Dubai-based private equity firm wants to fund acquisition of Middle East finance company.
Dubai-based private equity firm Abraaj Capital said on Wednesday it aims to raise about $1 billion selling shares in an initial public offering next year to finance the acquisition of a Middle East finance company.
Abraaj, which manages about $4 billion of assets, plans to sell new shares equivalent to between 20% and 30% of its combined capital in the third quarter and list the stock on the Dubai International Financial Exchange (DIFX), Chief Executive Officer Arif Naqvi told Reuters.
"We are going to a buy a financial services asset in the Middle East," Naqvi said, declining to be more specific. The purchase will cost "significantly" more than $1 billion, he said.
Abraaj said on Tuesday it attracted $1.2 billion for an infrastructure fund it manages that has invested in assets including a stake in Sharjah-based Air Arabia and in taking over an Egyptian fertiliser company. It plans to close the fund at $2 billion by year-end.
Abraaj is close to hiring a financial advisor to help arrange the IPO, Naqvi said, declining to be more specific.
Dubai set up the DIFX in 2005 to operate according to international regulatory standards, and encourage local companies to sell shares to the public and for foreign companies to tap the region's oil-driven wealth.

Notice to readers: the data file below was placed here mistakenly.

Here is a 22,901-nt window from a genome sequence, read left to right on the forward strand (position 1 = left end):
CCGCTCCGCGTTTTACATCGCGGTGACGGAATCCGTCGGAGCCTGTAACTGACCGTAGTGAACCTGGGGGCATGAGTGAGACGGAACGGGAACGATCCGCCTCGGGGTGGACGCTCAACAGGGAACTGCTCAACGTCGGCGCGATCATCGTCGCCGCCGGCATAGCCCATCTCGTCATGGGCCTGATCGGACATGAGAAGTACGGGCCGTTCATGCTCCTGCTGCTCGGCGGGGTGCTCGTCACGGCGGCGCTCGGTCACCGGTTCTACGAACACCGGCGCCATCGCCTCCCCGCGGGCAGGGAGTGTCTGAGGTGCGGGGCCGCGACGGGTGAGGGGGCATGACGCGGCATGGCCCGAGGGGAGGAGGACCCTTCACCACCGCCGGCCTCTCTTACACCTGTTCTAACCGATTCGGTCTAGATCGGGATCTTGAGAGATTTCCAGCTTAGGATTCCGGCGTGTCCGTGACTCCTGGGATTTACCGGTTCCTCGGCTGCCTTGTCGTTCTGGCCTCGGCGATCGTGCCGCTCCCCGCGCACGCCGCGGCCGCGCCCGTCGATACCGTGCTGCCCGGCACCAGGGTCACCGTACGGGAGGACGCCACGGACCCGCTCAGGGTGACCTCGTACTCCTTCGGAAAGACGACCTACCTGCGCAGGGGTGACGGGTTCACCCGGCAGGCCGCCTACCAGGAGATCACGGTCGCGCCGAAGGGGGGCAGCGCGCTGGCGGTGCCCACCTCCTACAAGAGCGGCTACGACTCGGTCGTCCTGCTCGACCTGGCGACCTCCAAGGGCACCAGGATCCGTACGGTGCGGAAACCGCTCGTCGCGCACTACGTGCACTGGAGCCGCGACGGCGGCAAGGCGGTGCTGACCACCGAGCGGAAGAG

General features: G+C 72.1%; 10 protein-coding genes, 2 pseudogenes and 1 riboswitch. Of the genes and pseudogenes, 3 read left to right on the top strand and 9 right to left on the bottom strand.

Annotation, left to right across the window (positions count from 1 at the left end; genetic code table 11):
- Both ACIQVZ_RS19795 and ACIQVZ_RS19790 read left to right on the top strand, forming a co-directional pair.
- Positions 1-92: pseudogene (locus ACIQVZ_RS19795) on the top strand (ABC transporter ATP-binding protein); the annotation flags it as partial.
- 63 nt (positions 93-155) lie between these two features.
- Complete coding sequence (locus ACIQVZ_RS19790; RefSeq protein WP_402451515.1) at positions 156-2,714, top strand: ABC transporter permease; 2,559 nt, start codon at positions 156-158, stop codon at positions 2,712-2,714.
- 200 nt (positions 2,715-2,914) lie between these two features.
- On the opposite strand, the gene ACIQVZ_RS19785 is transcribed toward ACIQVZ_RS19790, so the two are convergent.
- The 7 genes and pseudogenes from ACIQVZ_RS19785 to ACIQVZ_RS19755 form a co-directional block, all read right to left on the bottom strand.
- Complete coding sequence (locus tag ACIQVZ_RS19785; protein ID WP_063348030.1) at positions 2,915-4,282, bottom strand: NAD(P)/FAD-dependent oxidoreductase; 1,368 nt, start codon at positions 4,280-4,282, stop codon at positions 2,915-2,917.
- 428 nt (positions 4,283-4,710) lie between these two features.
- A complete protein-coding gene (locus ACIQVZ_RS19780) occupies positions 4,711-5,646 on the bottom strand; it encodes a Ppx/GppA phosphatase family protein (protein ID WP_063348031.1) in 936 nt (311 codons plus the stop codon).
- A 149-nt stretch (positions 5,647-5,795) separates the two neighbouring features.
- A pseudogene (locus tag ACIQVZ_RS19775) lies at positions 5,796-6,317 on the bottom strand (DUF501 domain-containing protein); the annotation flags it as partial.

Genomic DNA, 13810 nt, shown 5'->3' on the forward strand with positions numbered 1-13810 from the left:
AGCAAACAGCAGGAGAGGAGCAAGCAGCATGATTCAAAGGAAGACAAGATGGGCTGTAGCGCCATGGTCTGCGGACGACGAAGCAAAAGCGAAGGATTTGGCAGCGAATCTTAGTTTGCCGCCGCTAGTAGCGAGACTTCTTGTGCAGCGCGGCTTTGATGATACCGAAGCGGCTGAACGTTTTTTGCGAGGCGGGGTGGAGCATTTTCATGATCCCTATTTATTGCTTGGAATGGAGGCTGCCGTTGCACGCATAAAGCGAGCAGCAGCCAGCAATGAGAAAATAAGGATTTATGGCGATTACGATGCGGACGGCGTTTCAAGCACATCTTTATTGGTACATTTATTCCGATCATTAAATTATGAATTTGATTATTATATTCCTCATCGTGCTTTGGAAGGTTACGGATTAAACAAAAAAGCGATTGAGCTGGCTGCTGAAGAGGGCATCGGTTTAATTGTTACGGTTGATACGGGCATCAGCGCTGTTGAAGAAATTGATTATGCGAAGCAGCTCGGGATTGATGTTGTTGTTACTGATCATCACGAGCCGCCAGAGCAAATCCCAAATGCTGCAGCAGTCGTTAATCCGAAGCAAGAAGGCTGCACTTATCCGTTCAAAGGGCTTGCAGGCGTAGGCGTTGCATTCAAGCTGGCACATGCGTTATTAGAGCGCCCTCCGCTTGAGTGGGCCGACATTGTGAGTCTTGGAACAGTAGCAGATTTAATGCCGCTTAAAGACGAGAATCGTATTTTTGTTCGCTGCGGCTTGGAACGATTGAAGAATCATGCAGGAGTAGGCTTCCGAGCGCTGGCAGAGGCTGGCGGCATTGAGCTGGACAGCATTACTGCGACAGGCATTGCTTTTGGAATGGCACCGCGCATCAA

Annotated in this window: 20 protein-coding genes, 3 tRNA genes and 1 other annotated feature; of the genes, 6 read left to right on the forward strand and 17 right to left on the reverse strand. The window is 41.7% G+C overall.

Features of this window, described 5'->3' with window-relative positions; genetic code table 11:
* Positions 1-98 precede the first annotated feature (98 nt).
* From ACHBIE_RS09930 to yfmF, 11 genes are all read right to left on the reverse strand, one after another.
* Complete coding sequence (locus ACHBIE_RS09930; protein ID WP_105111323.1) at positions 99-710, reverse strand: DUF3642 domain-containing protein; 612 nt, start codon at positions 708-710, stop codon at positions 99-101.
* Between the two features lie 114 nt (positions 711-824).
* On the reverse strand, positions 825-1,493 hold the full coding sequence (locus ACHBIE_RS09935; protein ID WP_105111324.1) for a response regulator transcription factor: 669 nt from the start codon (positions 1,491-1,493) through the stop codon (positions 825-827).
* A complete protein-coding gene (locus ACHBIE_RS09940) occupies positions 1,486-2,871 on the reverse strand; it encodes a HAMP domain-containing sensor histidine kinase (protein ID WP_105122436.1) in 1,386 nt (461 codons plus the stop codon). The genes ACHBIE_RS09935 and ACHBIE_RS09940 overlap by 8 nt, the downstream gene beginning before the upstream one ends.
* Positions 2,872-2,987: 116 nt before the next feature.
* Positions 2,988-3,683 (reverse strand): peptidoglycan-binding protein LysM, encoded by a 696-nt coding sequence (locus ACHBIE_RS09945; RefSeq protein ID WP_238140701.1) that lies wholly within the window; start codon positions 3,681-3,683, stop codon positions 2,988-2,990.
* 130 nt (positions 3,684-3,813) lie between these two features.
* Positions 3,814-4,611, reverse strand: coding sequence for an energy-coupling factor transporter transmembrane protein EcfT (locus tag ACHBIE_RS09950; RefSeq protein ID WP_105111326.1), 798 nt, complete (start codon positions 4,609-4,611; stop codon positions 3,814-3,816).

Nasdaq will take a 33% stake in the DIFX under an agreement with DIFX parent company Borse Dubai involving their takeover of Nordic and Baltic share markets owner and technology company OMX AB.
Gulf interest in selling shares in IPOs has grown since the United Arab Emirates, of which Dubai is the second-largest member, in August allowed families to retain as much as 70% of the firms they put up for sale.
The earlier limit of 45% had discouraged UAE families, some of which have built up multi-billion dollar businesses on the back of oil-driven wealth, from selling shares.
Depa United Group, a Dubai-based interiors contracting company, aims to raise at least $400 million in the first half and list the stock on the DIFX, with Global Depositary Receipts on the London Stock Exchange to "provide additional liquidity," Noor Sweid, a Depa United official, told Reuters on Tuesday.
Gulf Arab IPOs fell 4% in the first nine months to $5.9 billion after three consecutive years of growth, as investor demand declined, especially in Qatar, Kuwait and Bahrain, said a report by Abu Dhabi-based private equity firm Gulf Capital.
On average, investors offered 6.1 times - or $1.3 billion per sale - more than companies were seeking to raise during the nine months to September 30, compared with almost 47 times more in the year-earlier period, Gulf Capital said.